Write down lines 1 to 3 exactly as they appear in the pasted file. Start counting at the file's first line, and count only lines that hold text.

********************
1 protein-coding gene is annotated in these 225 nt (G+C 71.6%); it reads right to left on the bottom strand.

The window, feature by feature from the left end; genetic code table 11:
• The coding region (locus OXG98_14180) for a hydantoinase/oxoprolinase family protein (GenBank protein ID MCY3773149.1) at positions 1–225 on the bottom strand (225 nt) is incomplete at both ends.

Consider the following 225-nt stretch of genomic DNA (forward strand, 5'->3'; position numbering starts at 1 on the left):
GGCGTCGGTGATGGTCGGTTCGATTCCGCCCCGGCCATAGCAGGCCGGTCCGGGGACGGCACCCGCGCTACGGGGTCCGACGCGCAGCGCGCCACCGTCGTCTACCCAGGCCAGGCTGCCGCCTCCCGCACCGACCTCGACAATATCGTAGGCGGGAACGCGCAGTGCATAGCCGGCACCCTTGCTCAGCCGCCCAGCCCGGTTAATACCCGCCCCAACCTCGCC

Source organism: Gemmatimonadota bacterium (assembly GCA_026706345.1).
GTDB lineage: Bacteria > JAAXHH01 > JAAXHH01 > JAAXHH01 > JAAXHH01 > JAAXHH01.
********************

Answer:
1 protein-coding gene is annotated in these 225 nt (G+C 71.6%); it reads right to left on the bottom strand.

The window, feature by feature from the left end; genetic code table 11:
• The coding region (locus OXG98_14180) for a hydantoinase/oxoprolinase family protein (GenBank protein ID MCY3773149.1) at positions 1–225 on the bottom strand (225 nt) is incomplete at both ends.